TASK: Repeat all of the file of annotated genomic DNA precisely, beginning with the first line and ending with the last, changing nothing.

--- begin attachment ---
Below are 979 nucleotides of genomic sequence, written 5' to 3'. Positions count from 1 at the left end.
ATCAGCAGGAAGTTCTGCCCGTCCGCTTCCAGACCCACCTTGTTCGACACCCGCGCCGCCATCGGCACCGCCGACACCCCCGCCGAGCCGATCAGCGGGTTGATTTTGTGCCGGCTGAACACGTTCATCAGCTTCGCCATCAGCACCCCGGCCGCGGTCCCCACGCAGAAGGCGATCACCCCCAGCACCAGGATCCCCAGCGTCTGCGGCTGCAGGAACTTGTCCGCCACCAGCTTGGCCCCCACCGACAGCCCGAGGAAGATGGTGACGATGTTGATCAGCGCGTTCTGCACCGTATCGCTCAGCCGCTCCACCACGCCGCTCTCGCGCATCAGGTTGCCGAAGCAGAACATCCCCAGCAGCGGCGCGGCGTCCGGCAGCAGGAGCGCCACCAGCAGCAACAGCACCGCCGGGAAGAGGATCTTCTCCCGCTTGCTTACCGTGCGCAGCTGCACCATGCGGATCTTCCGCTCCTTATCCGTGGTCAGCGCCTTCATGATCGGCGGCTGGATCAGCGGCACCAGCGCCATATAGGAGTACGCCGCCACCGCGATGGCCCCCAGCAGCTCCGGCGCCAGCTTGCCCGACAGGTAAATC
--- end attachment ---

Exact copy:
Below are 979 nucleotides of genomic sequence, written 5' to 3'. Positions count from 1 at the left end.
ATCAGCAGGAAGTTCTGCCCGTCCGCTTCCAGACCCACCTTGTTCGACACCCGCGCCGCCATCGGCACCGCCGACACCCCCGCCGAGCCGATCAGCGGGTTGATTTTGTGCCGGCTGAACACGTTCATCAGCTTCGCCATCAGCACCCCGGCCGCGGTCCCCACGCAGAAGGCGATCACCCCCAGCACCAGGATCCCCAGCGTCTGCGGCTGCAGGAACTTGTCCGCCACCAGCTTGGCCCCCACCGACAGCCCGAGGAAGATGGTGACGATGTTGATCAGCGCGTTCTGCACCGTATCGCTCAGCCGCTCCACCACGCCGCTCTCGCGCATCAGGTTGCCGAAGCAGAACATCCCCAGCAGCGGCGCGGCGTCCGGCAGCAGGAGCGCCACCAGCAGCAACAGCACCGCCGGGAAGAGGATCTTCTCCCGCTTGCTTACCGTGCGCAGCTGCACCATGCGGATCTTCCGCTCCTTATCCGTGGTCAGCGCCTTCATGATCGGCGGCTGGATCAGCGGCACCAGCGCCATATAGGAGTACGCCGCCACCGCGATGGCCCCCAGCAGCTCCGGCGCCAGCTTGCCCGACAGGTAAATC